….One of the most important benefits of marriage is the securing of the bonds between parents and children and the protection of children raised in the family. For example, the children of parents in same-sex relationships are not necessarily covered by the statutory duty of support. Under State law, when a couple elects to conceive a child through donor insemination, only the married couple can ensure that at birth the child has an automatic legal parent-child relationship with each, upon their written consent.
Marriage also imposes reciprocal responsibilities on spouses, which serve to protect the family, including the legal requirement that spouses provide each other with financial support or face legal redress in certain circumstances, such as if one spouse is a recipient of public assistance. Spouses, but not unmarried couples, are permitted to take out insurance policies on each other....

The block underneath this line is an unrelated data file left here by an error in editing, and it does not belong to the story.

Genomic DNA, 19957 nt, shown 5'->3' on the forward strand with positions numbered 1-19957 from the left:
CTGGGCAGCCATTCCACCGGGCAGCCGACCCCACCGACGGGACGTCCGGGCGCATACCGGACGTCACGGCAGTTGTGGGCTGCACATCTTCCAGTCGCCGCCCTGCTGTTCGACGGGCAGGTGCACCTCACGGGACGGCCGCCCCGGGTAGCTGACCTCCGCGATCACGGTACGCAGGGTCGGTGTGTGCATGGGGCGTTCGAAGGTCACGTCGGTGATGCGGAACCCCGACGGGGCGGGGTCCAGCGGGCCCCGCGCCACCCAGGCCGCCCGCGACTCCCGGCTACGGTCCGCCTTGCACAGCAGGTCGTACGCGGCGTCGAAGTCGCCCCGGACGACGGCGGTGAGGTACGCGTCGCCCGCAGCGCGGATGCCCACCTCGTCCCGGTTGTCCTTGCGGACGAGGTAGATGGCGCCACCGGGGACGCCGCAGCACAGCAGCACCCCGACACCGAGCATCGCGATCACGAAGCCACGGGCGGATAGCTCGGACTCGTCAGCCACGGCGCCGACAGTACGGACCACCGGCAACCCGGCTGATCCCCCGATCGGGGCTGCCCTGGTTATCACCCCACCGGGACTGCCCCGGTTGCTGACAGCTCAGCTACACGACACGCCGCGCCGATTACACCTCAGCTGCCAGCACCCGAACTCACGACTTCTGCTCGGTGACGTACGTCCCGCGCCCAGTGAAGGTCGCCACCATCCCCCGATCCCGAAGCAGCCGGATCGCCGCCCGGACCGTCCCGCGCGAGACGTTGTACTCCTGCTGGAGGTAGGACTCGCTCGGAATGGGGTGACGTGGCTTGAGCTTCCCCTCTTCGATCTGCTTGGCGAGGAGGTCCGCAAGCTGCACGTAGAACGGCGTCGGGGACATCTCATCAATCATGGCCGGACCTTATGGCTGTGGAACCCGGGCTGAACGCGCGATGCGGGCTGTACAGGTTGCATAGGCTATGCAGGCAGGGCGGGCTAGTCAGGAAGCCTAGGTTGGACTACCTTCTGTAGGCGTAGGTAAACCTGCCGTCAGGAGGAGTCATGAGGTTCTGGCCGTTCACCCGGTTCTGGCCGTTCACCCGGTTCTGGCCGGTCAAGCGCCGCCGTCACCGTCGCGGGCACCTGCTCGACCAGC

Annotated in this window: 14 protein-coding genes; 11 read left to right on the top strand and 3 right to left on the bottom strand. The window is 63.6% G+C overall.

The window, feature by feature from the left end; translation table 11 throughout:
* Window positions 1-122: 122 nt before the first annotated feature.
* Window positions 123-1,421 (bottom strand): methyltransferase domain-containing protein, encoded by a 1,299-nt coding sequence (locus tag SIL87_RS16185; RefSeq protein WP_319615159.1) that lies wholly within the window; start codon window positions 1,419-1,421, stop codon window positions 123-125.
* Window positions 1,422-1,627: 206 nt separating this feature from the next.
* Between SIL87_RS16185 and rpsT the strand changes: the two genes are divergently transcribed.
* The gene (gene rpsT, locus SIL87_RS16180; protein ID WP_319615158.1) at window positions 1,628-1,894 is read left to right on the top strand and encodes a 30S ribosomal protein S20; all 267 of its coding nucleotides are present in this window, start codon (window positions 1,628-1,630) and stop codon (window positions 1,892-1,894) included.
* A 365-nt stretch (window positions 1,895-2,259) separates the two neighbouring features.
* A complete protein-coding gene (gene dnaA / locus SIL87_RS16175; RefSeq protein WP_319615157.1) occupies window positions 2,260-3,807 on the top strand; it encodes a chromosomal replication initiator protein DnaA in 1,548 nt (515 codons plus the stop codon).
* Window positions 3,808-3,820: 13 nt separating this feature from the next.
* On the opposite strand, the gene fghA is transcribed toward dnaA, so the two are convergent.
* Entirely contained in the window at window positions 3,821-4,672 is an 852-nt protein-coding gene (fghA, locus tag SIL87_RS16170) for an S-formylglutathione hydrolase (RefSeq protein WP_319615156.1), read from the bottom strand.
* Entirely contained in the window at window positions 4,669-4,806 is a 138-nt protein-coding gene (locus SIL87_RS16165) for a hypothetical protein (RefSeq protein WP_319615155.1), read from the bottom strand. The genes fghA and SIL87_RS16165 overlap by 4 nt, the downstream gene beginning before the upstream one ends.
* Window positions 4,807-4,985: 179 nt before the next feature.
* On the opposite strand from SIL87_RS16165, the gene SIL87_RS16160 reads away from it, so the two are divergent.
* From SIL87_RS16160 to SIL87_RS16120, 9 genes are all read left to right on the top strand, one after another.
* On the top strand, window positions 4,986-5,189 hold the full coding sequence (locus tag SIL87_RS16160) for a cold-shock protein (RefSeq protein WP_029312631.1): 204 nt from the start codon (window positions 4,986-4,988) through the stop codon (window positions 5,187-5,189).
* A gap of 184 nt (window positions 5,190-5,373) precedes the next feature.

...Furthermore, plaintiff couples and their children suffer numerous intangible burdens as the result of being relegated to a caste-determined status that is different from that of families in which the adult couple has been allowed to marry.
B. New York’s Domestic Relations Law (DRL)
There were two important points discussed in the section. First of all, the court agreed with the Attorney General’s opinion that while the state DRL does not expressly forbid same-sex marriage one can infer from the history and gendered language of the law that the legislature did not intend to authorize such marriages.